The third obstacle is “fear of the defeats we will meet on the path.” Here Coelho says something very useful: “The secret of life, though, is to fall seven times and to get up eight times.” He also says that we “must be prepared to have patience in difficult times and to know that the Universe is conspiring in our favor, even though we may not understand how.”
And he talks about why it’s important to follow a personal calling: “Because, once we have overcome the defeats – and we always do – we are filled by a greater sense of euphoria and confidence. In the silence of our hearts, we know that we are proving ourselves worthy of the miracle of life. Each day, every hour, is part of the good fight. We start to live with enthusiasm and pleasure.” Which I think is true. He also says, “Intense, unexpected suffering passes more quickly than suffering that is apparently bearable; the latter goes on for years and, without our noticing, eats away at our soul, until, one day, we are no longer able to free ourselves from the bitterness and it stays with us for the rest of our lives.”
I think what he means by that last statement is that the suffering you endure while trying to follow your personal calling is more bearable than the suffering of not following it, of choosing to be comfortable, doing what other people tell you to do, but knowing that you’re not doing what you’re supposed to.
He says, “Having disinterred our dream, having used the power of love to nurture it and spent many years living with the scars, we suddenly notice that what we always wanted is there, waiting for us, perhaps the very next day.” This is the part that made me think of the writer I mentioned at the beginning of this post. You have to keep waiting for the next day. I understand, very well, how it can become too hard. But that’s the key, isn’t it? To wait for the next day and see what it will bring. Because it will probably, at least, bring something different.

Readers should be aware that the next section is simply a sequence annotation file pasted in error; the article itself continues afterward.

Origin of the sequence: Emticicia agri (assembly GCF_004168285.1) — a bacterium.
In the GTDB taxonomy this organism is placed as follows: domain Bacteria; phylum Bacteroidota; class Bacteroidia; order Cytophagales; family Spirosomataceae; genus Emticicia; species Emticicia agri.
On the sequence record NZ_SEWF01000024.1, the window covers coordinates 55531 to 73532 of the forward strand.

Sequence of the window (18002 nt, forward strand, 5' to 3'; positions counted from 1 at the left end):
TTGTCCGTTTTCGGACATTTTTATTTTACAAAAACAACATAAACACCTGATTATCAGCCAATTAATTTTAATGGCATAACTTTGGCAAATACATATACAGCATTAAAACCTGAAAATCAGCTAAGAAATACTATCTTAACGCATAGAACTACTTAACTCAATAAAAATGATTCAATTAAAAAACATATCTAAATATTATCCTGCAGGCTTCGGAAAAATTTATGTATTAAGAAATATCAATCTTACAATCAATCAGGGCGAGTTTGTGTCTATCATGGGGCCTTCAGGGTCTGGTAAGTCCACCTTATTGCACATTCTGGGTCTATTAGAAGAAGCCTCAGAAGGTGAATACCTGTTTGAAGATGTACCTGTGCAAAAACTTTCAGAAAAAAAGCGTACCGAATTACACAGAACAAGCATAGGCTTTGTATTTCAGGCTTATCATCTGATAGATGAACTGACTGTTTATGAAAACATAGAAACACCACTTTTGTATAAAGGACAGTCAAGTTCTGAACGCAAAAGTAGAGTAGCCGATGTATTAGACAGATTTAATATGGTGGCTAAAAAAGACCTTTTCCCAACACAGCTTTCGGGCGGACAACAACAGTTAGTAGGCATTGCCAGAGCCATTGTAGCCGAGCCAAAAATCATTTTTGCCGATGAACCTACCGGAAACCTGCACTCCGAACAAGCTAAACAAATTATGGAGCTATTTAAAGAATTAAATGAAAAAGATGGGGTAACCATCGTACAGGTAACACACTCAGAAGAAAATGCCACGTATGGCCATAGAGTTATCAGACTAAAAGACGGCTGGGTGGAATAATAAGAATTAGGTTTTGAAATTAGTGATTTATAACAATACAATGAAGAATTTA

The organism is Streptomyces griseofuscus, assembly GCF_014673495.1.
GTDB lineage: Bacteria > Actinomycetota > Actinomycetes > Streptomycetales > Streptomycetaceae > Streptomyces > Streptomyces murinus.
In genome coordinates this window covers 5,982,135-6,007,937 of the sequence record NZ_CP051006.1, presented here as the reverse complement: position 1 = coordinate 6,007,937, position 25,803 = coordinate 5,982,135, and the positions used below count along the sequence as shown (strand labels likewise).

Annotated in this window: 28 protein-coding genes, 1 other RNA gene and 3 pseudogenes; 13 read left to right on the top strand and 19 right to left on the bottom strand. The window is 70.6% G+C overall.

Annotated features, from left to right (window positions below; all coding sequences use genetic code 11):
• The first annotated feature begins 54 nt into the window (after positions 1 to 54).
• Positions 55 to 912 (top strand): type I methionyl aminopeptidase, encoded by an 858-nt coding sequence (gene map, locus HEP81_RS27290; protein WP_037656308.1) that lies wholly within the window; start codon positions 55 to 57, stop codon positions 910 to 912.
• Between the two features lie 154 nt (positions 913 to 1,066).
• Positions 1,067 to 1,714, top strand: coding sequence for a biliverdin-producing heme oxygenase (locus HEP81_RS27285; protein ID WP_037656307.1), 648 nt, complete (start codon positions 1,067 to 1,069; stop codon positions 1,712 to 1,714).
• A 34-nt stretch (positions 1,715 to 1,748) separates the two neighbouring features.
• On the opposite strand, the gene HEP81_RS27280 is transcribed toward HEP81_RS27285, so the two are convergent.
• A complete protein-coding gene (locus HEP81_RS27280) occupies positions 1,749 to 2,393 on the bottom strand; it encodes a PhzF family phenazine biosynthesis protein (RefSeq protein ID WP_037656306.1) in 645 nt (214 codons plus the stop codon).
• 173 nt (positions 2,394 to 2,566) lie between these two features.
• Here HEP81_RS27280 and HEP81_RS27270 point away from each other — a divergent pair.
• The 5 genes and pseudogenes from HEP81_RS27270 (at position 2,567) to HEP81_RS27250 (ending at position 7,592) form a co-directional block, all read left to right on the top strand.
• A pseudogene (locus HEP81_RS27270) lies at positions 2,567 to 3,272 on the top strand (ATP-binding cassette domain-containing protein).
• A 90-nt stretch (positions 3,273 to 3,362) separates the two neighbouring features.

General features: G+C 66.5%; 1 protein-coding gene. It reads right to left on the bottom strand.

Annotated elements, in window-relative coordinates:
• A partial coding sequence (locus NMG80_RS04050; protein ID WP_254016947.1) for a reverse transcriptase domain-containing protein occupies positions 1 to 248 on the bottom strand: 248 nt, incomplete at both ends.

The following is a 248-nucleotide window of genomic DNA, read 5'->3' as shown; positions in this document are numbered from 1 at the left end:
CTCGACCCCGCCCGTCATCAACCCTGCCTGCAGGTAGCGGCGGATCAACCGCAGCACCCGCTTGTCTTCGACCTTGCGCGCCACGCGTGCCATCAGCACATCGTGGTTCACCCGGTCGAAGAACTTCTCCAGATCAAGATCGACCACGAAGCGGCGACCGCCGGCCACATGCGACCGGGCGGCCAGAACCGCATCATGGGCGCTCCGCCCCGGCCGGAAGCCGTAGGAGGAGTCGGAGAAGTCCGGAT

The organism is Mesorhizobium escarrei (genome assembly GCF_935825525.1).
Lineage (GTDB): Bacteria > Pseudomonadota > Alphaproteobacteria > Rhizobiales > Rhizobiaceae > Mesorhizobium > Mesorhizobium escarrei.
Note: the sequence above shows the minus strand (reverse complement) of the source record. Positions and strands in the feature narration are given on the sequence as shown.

The fourth obstacle is “the fear of realizing the dream for which we fought all our lives.” Because we think we are unworthy of it, because we feel a sense of guilt about our achievement. As though we did not deserve it. He says, “This is the most dangerous of the obstacles because it has a kind of saintly aura about it: renouncing joy and conquest. But if you believe yourself worthy of the thing you fought so hard to get, then you become an instrument of God, you help the Soul of the World, and you understand why you are here.”
I don’t think I’ve made it to the fourth obstacle yet! But I do feel as though I’ve fought the other three. And the fight is never over, because you encounter those obstacles over and over again. You always return to doubt, guilt, fear. You’re always confronted with them.
This has been a rather dramatic blog post, hasn’t it? I didn’t mean it to be. But it’s difficult to talk about a death, particularly that kind of death, without becoming dramatic. Without making a vow that you will overcome the obstacles, follow the dream that seems to keep calling you onward.